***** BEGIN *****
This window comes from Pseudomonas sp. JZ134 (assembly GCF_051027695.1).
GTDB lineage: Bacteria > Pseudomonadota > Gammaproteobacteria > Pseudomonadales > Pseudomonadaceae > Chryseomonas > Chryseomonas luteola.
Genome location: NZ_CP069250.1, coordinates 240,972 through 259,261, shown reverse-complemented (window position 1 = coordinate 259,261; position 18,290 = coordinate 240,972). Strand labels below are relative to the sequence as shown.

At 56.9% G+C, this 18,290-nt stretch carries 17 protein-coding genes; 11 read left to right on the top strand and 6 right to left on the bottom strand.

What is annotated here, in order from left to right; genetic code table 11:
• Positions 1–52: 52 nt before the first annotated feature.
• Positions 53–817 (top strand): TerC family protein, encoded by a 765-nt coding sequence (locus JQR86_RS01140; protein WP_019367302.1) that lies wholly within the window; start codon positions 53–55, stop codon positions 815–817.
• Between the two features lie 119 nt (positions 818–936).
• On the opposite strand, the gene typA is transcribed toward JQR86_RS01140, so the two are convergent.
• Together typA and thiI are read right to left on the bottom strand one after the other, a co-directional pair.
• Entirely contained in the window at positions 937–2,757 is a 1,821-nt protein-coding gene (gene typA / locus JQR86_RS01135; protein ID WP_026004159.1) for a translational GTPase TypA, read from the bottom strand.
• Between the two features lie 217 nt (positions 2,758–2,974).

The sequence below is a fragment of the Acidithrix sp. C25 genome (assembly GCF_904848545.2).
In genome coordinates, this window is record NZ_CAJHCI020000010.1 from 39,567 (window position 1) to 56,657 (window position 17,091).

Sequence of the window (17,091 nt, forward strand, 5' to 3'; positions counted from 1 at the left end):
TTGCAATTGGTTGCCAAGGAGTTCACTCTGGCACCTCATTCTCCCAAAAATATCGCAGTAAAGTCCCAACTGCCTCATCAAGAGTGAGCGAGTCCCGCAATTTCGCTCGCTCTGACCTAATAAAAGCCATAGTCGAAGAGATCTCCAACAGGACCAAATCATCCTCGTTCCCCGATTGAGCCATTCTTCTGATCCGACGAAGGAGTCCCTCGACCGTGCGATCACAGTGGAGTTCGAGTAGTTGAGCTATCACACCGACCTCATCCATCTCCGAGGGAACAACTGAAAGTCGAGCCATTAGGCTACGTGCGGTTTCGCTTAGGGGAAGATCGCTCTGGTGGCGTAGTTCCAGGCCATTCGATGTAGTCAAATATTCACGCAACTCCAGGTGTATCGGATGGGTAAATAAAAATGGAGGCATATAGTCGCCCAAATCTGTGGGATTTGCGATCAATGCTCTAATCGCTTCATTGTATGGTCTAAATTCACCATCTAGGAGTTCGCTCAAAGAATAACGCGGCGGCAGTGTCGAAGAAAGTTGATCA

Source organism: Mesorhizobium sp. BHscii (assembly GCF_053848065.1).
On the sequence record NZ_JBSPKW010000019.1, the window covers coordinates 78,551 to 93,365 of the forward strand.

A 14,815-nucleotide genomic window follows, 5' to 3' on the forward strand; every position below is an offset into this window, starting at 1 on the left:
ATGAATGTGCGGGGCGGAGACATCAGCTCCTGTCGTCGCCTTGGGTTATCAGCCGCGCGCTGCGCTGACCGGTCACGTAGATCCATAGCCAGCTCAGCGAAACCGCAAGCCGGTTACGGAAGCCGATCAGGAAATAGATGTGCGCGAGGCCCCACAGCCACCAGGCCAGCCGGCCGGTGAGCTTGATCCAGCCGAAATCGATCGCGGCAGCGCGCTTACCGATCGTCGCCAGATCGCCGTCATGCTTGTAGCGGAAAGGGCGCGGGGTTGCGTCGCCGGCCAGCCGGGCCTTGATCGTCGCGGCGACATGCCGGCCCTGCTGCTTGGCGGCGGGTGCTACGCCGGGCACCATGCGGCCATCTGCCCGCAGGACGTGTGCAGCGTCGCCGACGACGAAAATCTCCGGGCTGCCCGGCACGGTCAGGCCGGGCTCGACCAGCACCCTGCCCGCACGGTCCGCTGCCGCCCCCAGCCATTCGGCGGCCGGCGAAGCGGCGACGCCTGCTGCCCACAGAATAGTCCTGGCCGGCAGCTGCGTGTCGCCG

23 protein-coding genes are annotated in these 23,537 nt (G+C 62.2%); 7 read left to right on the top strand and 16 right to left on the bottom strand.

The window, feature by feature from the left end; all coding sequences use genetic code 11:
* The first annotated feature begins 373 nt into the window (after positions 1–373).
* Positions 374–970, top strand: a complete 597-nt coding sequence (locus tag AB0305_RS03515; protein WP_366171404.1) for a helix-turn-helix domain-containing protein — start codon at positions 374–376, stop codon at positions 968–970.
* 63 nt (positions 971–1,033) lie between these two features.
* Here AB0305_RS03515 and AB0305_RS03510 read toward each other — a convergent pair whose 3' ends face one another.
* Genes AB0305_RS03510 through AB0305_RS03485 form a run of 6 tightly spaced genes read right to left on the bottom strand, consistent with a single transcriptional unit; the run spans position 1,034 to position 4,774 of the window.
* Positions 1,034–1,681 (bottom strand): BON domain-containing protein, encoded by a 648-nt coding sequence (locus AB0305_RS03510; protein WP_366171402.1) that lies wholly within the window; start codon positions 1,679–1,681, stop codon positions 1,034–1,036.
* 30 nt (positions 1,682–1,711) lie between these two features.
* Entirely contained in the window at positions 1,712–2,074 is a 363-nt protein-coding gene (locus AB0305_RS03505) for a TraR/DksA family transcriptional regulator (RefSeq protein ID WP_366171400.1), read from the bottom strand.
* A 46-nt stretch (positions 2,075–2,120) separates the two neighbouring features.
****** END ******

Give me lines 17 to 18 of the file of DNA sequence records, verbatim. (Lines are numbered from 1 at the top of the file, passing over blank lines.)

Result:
Source organism: Mesorhizobium sp. BHscii (assembly GCF_053848065.1).
On the sequence record NZ_JBSPKW010000019.1, the window covers coordinates 78,551 to 93,365 of the forward strand.